The burgeoning industry has been heralded by US-led occupation forces as one of their major successes in building the new Iraq.
They say the freedom of speech that has followed the fall of Saddam Hussein is an essential building block for a future democracy.
This week, US occupation administrator Paul Bremer announced the creation of two commissions which will regulate publicly-owned media to ensure its quality and that it is free from political control.
But experts say Iraq's new media offers more in the way of quantity than quality. And the political bias and amateurism that is so manifest in its pages and across its airwaves tends to leave the public cold.
For now at least, Iraq has easily the freest media in the Arab world.
There are more than 200 newspapers in Iraq compared to six during the time of Saddam Hussein.
"All the new Iraqi newspapers should show the world what the Iraqis are suffering under American occupation. There is no democracy and freedom here"
Hamid Abid Sarhan, Journalist, al-Mashriq newspaper, Iraq
These range from Al-Sabah, a pseudo-official Coalition Provisional Authority newspaper, to political party papers and more independent outfits.
The papers are not as boring and sycophantic as many found in more "developed" Arab nations, which give copious news space to praising the region's rulers.
They do occasionally feature investigative reports - there was recently a successful expose of school kidnappings in the English-language Iraq Today.
Meanwhile, the public broadcaster - al-Iraqiya - is often derided for its shoddiness and cannot compete with the standards of satellite channels Aljazeera and al-Arabiya.
Nevertheless, the Americans say the quality of Iraqi journalism will improve with time and it has been a significant achievement to produce an environment in which free speech can flourish.
Bremer said on Thursday he is determined the new Iraqi media will not regress into the propaganda organs which existed under Saddam.
Iraqis are having a hard time
understanding what free press is
On the other hand, the London-based Institute of War and Peace Reporting, which trains journalists in Iraq, says Iraqis are having a hard time understanding what a free press is all about.
The organisation says the idea of reporting - of independently gathering news - is still alien to most Iraqi journalists.
As a result, Iraq's newsstands are dominated by sensationalist tabloids and political party newspapers that promote their own agendas. None of them address the issues of concern to the Iraqi public in a substantive, fair or impartial way.
American claim admonished
Hamid Abid Sarhan, a journalist at al-Mashriq newspaper, says the new Iraqi media is far from the success story the Americans claim.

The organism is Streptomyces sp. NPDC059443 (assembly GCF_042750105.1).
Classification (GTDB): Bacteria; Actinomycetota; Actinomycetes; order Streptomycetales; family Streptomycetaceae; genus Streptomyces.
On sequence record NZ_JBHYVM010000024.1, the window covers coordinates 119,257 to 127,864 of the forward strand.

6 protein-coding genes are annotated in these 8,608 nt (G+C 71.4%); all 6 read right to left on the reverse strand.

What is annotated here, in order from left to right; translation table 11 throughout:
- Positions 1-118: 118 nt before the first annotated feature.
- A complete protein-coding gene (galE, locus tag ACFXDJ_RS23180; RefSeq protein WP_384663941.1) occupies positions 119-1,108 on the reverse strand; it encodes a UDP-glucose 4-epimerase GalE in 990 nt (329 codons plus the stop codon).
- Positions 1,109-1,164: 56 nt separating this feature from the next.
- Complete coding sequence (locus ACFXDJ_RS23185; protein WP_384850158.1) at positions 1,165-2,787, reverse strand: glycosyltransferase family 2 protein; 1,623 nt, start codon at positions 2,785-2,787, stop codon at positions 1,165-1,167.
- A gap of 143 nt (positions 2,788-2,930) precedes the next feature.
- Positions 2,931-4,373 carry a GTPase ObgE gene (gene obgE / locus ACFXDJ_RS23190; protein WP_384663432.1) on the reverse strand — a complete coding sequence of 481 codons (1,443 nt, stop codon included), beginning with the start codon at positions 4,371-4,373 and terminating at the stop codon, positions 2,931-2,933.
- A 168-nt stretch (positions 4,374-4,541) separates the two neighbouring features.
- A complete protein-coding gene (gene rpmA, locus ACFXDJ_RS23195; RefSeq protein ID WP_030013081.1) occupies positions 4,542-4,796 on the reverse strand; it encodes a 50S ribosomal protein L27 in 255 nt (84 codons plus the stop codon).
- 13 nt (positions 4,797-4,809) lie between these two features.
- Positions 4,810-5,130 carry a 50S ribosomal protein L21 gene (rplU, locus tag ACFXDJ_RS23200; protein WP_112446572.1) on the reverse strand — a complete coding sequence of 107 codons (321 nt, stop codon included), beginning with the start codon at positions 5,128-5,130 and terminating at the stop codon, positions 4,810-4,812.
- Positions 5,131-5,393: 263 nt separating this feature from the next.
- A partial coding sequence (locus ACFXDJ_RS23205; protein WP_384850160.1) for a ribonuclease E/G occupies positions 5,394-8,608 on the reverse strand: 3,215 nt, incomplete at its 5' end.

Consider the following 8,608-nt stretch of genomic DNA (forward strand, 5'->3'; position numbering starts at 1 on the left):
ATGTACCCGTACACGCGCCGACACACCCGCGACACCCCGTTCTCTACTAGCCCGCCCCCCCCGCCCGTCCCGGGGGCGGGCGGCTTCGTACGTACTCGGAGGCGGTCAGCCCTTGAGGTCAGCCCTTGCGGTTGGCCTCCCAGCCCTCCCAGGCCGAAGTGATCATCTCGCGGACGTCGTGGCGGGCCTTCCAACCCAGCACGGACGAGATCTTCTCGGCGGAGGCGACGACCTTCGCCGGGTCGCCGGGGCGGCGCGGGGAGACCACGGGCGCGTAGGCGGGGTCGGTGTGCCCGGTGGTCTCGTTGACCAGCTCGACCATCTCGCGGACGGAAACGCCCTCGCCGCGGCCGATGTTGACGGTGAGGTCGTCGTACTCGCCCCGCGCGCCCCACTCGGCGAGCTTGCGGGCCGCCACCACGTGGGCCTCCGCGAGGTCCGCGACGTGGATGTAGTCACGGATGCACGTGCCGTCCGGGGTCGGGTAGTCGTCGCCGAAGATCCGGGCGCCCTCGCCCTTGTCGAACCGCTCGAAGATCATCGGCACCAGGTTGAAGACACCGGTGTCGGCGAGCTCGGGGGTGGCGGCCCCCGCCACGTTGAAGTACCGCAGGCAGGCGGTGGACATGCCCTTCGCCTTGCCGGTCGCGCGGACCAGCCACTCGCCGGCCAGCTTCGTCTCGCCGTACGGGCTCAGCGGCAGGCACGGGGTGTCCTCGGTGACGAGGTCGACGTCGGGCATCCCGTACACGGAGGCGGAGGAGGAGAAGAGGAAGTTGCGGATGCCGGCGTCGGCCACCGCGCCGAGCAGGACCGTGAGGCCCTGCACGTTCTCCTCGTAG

Al-Mashriq, which enjoys a readership of 25,000, was set up three months ago and claims to be "independent". However, Sarhan says it is also fiercely anti-occupation.
Hamid Abid Sarhan, says his paper,
al-Mashriq, is 'anti-occupation'
He told Aljazeera.net: "All the new Iraqi newspapers should show the world what the Iraqis are suffering under American occupation. There is no democracy and freedom here."
And he said the press is not as free as most people think.
"It is dangerous if you write something bad about the Americans. They don’t allow you to criticise them too harshly. So there is still censorship but of a different kind."
He added: "Many of the papers are owned by political parties and the viewpoint found in them is the viewpoint of the political parties. So Iraqis don’t trust what they are reading.
"The effect of this is that most Iraqis get their news from Aljazeera and al-Arabiya because they know that they tell the truth".
Decline in journalistic standards
Iraqis agree the increased freedom of expression in the country has been one of the benefits of US-led occupation.
But for the time being official state-sponsored propaganda has been replaced by unsubstantiated rumour-mongering and biased reporting.
Dr Liqaa Meki, from Baghdad University's College of Journalism, said the last year has seen a serious decline in journalistic standards.
"After occupation there was no control and it was a bit of a free-for-all. Now anyone feels that they can be a journalist. There are no standards anymore, no training and no ethics. But journalism is a very hard and a very important job so only trained people should be trusted with it.
"After occupation there was no control and it was a bit of a free-for-all...because of this there are a lot of tabloids which rumour-monger, and print conspiracy theories and blatantly false stories. They don't tell the truth"
Dr Liqaa Meki,
College of Journalism,
"Because of this there are a lot of tabloids which rumour-monger, and print conspiracy theories and blatantly false stories. They don't tell the truth. What is needed is a framework of laws and training to regulate the profession."
He added: "There is also no good way of circulating papers. Papers that are printed in Baghdad reach Basra in the afternoon which is too late.
The international boycott that followed Iraq's 1991 invasion of Kuwait also left another legacy.
"With sanctions and the devastation of wars, circulation started to go down because there wasn't the equipment or paper to mass produce newspapers. So people got out of the habit of reading. We have to rebuild that relationship between the reader or viewer and the media."
Whether it recovers depends hugely on the direction Bremer's new commissions will take. The danger is that since they are being set up by the occupation authorities they may be discredited before they are even born.